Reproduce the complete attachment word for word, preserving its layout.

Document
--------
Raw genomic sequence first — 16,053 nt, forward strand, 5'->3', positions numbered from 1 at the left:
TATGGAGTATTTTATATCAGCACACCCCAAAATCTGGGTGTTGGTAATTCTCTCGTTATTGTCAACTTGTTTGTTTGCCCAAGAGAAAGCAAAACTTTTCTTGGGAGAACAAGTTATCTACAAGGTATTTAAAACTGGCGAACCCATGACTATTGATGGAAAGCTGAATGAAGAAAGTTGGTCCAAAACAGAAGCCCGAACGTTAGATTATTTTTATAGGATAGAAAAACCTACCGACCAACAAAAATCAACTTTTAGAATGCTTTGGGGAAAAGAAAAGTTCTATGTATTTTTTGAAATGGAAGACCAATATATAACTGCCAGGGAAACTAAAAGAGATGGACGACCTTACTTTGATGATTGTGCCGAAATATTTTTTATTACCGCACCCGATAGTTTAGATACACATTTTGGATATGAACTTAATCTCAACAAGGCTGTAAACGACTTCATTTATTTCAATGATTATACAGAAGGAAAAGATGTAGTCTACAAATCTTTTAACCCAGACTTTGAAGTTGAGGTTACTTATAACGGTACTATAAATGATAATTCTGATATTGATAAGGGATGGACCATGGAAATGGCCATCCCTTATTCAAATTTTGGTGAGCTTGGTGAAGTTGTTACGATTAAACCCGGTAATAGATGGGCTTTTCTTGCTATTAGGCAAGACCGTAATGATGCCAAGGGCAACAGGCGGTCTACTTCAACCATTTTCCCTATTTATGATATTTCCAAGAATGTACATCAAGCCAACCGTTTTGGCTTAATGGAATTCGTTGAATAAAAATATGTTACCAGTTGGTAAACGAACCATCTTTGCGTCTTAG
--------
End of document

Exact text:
Raw genomic sequence first — 16,053 nt, forward strand, 5'->3', positions numbered from 1 at the left:
TATGGAGTATTTTATATCAGCACACCCCAAAATCTGGGTGTTGGTAATTCTCTCGTTATTGTCAACTTGTTTGTTTGCCCAAGAGAAAGCAAAACTTTTCTTGGGAGAACAAGTTATCTACAAGGTATTTAAAACTGGCGAACCCATGACTATTGATGGAAAGCTGAATGAAGAAAGTTGGTCCAAAACAGAAGCCCGAACGTTAGATTATTTTTATAGGATAGAAAAACCTACCGACCAACAAAAATCAACTTTTAGAATGCTTTGGGGAAAAGAAAAGTTCTATGTATTTTTTGAAATGGAAGACCAATATATAACTGCCAGGGAAACTAAAAGAGATGGACGACCTTACTTTGATGATTGTGCCGAAATATTTTTTATTACCGCACCCGATAGTTTAGATACACATTTTGGATATGAACTTAATCTCAACAAGGCTGTAAACGACTTCATTTATTTCAATGATTATACAGAAGGAAAAGATGTAGTCTACAAATCTTTTAACCCAGACTTTGAAGTTGAGGTTACTTATAACGGTACTATAAATGATAATTCTGATATTGATAAGGGATGGACCATGGAAATGGCCATCCCTTATTCAAATTTTGGTGAGCTTGGTGAAGTTGTTACGATTAAACCCGGTAATAGATGGGCTTTTCTTGCTATTAGGCAAGACCGTAATGATGCCAAGGGCAACAGGCGGTCTACTTCAACCATTTTCCCTATTTATGATATTTCCAAGAATGTACATCAAGCCAACCGTTTTGGCTTAATGGAATTCGTTGAATAAAAATATGTTACCAGTTGGTAAACGAACCATCTTTGCGTCTTAG